Fruits, Vegetables Nuts and Grains

The Mediterranean diet traditionally includes fruit, vegetables, pasta and rice. For example, residents of Greece eat very little red meat and average nine servings a day of antioxidant-rich fruits and vegetables.  Grains in the Mediterranean region are typically whole grain and usually contain few unhealthy trans fats.  Bread is eaten plain or dipped in olive oil – not eaten with butter or margarines, which contain saturated or trans fats. Nuts are another part of a healthy Mediterranean diet. Nuts are high in fat but most of the fat is not saturated. Because nuts are high in calories, they should not be eaten in large amounts, generally not more than a handful a day. C

Antioxidant-Rich Fruits and Vegetables

Leeks Onions Garlic Eggplant
Grapes Berries Pumpkin Mangoes
Apricots Carrots Spinach Parsley
Nuts Legumes Red Peppers Citrus Fruits
Apples Broccoli Cabbage Cauliflower
Corn Tomatoes Grapefruit Watermelon
Thyme Oregano Kiwi Avocados

Are you saying to yourself
“There’s no way I can eat 9 to 10 servings of fruits and vegetables per day, every day!”  There IS a supplement that you can add to your efforts that will help you catch up on your fruits and vegetables.  It’s called Mediterranean Whole Food Blend and its packed with pomegranate, grape seed, artichoke, olive leaf, walnut, pecan and lentil extracts.

Healthy Fats

The focus of the Mediterranean diet isn’t on limiting total fat consumption, but rather to make wise choices about the types of fat you eat. The Mediterranean diet discourages saturated fats and hydrogenated oils, both of which contribute to heart disease. Olive oil is the primary source of fat, extra-virgin and virgin are the least processed forms of olive oil and contain the highest levels of protective plant compounds that provide antioxidants effects.  Monounsaturated fats and polyunsaturated fats such as canola oil and some nut oils contain the beneficial linolenic acid, these omega-3 fatty acids lower triglycerides.  Fatty fish such as mackerel, lake trout, herring, sardines, albacore tuna, and salmon are rich sources of omega-3 fatty acids.  Fish is eaten on a regular basis in the Mediterranean diet.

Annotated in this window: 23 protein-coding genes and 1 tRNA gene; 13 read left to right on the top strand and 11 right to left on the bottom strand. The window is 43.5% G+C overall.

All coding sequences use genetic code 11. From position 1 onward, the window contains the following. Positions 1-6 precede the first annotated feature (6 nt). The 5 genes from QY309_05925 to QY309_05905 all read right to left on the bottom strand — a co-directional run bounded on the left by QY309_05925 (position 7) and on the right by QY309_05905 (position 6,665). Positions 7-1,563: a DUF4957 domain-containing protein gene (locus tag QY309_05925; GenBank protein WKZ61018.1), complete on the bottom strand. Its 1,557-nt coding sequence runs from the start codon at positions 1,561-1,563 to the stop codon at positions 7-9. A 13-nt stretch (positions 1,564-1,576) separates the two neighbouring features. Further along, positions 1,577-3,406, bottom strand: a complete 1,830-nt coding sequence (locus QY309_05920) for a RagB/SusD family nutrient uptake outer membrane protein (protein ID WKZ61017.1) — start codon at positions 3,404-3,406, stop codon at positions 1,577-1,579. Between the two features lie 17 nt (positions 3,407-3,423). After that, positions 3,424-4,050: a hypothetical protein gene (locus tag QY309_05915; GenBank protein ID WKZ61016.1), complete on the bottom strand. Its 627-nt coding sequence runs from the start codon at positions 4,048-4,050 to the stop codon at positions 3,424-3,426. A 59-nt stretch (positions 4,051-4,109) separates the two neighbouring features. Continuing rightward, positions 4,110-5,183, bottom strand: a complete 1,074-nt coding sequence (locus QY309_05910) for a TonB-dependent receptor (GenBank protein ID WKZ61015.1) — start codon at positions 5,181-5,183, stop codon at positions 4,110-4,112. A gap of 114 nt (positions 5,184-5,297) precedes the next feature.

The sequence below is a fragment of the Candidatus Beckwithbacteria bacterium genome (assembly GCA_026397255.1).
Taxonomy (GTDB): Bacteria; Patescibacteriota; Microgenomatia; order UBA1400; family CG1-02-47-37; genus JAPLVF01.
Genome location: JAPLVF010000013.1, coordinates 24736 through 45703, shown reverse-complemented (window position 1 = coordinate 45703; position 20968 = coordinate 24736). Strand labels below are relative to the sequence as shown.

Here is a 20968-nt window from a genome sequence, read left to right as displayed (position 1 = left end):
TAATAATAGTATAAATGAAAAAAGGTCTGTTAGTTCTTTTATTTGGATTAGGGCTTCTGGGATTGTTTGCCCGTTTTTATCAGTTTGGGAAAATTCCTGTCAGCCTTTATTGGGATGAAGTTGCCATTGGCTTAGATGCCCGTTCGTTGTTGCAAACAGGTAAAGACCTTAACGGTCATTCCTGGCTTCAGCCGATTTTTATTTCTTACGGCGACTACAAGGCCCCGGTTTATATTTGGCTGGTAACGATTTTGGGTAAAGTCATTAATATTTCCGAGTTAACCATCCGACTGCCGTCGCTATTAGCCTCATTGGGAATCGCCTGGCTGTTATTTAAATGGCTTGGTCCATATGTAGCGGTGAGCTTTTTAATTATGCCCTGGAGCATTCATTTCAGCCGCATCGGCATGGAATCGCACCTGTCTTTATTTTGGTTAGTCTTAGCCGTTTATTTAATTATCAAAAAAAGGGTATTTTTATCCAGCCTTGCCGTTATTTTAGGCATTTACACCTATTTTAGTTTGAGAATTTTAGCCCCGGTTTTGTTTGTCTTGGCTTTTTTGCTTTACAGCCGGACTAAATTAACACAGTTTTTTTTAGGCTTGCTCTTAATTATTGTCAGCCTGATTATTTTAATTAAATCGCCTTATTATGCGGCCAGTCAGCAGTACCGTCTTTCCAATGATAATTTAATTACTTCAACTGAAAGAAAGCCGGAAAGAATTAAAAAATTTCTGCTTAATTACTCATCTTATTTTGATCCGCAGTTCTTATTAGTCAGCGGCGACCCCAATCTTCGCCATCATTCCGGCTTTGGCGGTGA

The Mediterranean diet typically includes a moderate amount of wine.  This means no more than 5 ounces daily over the age of 65 and no more than 10 ounces daily under the age of 65.

In Summary

The Mediterranean diet is not a panacea.  But what we put in our bodies is so   very important and there are great choices made in the Mediterranean Diet that I absolutely loved sharing with you. The Mediterranean diet along with daily exercise will certainly result in a healthier and happier you.



WEbMD, CURE, Mayo Clinic